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Garcia delay

The Barbados High Court has put a pause on its ruling in the detention case of Cuban drug convict Raul Garcia.

Presiding Judge Margaret Reifer was scheduled to hand down her decision in the matter in the Number 6 Supreme Court this morning, and announce whether she favoured Garcia lawyer’s submission that his client’s continued detention was unlawful and he should therefore be released, or the State attorney’s argument that this was not so, and he ought instead, to be kept pending deportation.

However, the entire morning’s proceedings were spent arguing over new evidence presented by attorney-at-law for the chief immigration officer and the minister responsible for immigration, Donna Brathwaite.

Brathwaite submitted three documents which she suggested would assist her case — a diplomatic note dated December 12, from the Cuban Government, a letter from the United Nations Human Rights Commission for Refugees, dated December 10, and an internal memorandum to the solicitor-general, dated January 22.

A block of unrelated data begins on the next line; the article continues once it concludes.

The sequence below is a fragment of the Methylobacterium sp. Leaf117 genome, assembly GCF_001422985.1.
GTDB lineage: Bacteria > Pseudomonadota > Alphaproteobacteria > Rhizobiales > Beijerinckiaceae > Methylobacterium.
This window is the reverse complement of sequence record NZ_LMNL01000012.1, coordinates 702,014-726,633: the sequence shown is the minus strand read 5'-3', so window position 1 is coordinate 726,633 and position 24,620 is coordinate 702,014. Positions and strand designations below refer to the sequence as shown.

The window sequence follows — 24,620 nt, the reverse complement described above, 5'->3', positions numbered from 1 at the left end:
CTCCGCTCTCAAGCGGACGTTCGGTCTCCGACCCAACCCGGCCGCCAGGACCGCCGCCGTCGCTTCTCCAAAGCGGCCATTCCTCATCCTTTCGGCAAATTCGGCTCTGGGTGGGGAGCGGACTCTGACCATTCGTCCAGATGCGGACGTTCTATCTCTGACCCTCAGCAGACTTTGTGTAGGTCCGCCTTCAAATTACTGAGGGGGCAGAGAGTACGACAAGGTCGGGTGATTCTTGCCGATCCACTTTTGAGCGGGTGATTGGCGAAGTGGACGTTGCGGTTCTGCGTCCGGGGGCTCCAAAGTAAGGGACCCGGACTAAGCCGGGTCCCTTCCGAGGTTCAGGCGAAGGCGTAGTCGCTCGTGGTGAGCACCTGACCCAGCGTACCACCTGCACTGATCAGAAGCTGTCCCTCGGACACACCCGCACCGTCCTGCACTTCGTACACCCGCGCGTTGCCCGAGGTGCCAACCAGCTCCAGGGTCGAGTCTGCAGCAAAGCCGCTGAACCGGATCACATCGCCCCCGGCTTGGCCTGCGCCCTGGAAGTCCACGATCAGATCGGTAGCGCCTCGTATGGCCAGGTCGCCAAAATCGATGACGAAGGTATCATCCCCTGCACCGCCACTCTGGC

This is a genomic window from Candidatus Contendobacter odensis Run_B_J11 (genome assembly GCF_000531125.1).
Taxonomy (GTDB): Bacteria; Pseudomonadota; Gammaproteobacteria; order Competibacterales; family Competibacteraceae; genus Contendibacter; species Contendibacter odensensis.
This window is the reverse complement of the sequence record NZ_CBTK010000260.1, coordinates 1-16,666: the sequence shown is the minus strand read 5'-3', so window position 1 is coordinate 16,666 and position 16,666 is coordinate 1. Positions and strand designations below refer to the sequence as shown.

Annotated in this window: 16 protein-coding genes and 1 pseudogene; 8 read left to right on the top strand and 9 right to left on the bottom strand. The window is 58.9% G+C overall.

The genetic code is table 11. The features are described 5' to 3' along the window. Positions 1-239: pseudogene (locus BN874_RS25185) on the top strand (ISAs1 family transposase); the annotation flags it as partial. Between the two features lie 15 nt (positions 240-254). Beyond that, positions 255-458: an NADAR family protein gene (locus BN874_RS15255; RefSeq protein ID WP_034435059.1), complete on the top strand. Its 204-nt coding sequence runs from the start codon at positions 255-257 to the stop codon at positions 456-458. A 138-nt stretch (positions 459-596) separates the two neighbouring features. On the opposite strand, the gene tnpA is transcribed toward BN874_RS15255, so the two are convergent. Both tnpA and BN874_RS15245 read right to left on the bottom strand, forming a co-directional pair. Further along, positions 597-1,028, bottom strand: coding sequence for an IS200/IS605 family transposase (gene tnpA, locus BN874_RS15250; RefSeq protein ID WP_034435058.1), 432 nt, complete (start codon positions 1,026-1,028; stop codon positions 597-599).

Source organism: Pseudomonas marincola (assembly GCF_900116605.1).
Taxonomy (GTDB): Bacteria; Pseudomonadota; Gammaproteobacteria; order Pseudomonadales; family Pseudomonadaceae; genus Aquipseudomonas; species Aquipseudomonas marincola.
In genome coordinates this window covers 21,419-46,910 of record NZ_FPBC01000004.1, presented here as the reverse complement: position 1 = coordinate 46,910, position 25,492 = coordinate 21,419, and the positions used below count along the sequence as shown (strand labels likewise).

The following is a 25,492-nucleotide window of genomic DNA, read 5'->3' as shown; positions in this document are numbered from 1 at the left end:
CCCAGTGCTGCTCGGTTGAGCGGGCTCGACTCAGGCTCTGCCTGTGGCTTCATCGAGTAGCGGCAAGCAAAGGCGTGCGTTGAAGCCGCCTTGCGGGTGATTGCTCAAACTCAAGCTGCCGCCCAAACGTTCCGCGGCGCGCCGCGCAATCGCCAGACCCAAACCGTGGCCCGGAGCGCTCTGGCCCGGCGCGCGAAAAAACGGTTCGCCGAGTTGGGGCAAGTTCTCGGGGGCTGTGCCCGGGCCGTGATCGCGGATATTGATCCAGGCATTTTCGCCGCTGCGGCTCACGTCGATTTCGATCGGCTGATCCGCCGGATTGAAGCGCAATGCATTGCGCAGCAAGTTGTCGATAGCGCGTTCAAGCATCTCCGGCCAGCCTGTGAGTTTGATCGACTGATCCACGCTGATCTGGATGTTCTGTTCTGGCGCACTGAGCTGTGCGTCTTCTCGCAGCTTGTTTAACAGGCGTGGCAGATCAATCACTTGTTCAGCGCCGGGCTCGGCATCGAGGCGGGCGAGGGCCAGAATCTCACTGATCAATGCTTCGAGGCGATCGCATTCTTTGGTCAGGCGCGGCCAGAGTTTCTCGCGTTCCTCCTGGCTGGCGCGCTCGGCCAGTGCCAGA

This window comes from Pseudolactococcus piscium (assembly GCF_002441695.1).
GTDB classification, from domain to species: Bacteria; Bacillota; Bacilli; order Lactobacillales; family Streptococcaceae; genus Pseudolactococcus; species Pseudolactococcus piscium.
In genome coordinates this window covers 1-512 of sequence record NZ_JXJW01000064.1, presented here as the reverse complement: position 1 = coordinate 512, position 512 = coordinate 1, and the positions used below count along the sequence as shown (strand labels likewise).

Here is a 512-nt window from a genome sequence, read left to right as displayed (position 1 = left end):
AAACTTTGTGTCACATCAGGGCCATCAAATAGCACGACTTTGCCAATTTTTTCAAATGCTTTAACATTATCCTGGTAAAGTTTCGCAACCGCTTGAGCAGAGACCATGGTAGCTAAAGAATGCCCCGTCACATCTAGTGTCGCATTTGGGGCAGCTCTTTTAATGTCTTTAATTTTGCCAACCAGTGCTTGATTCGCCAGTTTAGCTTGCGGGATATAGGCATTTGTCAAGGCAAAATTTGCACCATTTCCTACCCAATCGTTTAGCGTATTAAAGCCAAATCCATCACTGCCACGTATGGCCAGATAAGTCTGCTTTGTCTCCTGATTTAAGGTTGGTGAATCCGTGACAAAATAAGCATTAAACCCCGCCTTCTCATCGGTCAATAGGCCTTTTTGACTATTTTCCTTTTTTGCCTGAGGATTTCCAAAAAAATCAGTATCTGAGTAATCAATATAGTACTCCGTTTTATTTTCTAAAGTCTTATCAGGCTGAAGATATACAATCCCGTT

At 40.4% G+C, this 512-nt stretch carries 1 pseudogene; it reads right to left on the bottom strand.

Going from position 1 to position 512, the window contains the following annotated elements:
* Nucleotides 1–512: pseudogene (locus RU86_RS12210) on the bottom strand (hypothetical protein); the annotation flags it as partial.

After further back-and-forth discussion between Judge Reifer and Brathwaite, as well as Comissiong to a lesser extent, the presiding officer dismissed two aspects of the State attorney’s evidence as irrelavent.

She then invited the lawyers for both sides to agree and accept that the remaining portions of evidence could be admitted and then to make legal submissions on their significance to the determination of the substantive case before her.

Comissiong and Brathwaite consented to entering the agreed portions into evidence.

However, while Garcia’s attorney noted his readiness to make his legal submissions today, the State lawyer asked for another week — a request promptly denied by the judge. She told both parties she came to court intending on concluding the entire matter today and insisted there was no way she would drag on the case for another week.

It was at this stage that the judge decided to adjourn the matter until Monday at 2:30 p.m., but warned Brathwaite and Comissiong that their submissions had to be brief, with the understanding that the sitting would not go beyond 45 minutes. (EJ)††

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